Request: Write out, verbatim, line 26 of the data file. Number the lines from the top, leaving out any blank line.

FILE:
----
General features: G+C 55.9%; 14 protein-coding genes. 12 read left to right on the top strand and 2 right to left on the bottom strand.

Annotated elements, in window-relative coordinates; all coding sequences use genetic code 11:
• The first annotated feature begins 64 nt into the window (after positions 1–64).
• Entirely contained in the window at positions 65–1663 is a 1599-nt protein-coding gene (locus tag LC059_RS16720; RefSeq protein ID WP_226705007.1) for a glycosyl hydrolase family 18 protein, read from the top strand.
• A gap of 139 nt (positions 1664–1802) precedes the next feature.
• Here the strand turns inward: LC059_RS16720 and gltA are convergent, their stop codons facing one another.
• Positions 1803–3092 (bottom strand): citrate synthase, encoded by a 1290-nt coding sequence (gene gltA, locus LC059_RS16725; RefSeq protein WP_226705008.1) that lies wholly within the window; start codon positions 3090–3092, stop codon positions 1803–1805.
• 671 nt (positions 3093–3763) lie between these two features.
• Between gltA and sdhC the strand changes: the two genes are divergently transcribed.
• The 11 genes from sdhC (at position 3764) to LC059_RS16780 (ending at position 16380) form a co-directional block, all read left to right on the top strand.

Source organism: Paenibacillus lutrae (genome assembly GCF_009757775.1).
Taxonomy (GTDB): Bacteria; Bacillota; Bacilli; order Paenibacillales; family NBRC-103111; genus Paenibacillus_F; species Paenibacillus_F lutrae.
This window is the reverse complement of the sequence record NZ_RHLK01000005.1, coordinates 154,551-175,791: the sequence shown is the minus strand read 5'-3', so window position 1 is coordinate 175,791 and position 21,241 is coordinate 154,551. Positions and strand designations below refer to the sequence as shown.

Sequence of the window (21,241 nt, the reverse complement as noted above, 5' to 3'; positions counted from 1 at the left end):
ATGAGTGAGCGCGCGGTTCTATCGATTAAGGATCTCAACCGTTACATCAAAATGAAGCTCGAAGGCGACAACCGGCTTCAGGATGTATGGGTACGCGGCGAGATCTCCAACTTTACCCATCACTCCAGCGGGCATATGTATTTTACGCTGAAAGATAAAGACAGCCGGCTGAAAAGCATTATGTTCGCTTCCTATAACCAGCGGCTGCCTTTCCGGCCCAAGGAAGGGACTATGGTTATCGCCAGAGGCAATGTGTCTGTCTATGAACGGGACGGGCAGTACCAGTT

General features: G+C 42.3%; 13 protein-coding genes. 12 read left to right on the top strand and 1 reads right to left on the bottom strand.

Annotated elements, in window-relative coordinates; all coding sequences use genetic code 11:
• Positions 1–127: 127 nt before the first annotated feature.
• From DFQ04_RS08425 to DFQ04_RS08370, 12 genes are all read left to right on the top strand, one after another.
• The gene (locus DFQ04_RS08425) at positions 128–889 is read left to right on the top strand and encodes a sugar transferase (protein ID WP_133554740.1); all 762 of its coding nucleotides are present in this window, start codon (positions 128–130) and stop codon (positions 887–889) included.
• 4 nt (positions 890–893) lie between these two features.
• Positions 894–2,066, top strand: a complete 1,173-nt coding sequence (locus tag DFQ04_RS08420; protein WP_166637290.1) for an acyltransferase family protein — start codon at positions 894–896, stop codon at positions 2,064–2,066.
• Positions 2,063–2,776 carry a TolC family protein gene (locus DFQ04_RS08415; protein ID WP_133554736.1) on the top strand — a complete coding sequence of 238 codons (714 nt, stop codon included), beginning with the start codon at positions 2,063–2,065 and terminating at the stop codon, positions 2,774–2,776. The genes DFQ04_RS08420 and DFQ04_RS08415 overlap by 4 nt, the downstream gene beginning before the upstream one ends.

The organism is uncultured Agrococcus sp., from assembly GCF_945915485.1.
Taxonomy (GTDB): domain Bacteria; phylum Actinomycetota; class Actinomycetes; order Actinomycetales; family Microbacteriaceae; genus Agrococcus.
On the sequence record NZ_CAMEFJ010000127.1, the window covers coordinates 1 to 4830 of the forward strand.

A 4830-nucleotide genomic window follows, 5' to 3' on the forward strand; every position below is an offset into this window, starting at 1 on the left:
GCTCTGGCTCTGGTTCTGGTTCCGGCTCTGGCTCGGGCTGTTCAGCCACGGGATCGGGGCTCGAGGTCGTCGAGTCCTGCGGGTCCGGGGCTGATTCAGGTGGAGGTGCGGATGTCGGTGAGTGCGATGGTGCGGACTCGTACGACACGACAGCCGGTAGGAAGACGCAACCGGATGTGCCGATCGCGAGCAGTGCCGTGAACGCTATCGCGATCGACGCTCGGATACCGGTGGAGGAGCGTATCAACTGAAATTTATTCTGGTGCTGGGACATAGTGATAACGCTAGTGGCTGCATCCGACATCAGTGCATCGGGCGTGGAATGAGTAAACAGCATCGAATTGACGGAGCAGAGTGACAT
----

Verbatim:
On the sequence record NZ_CAMEFJ010000127.1, the window covers coordinates 1 to 4830 of the forward strand.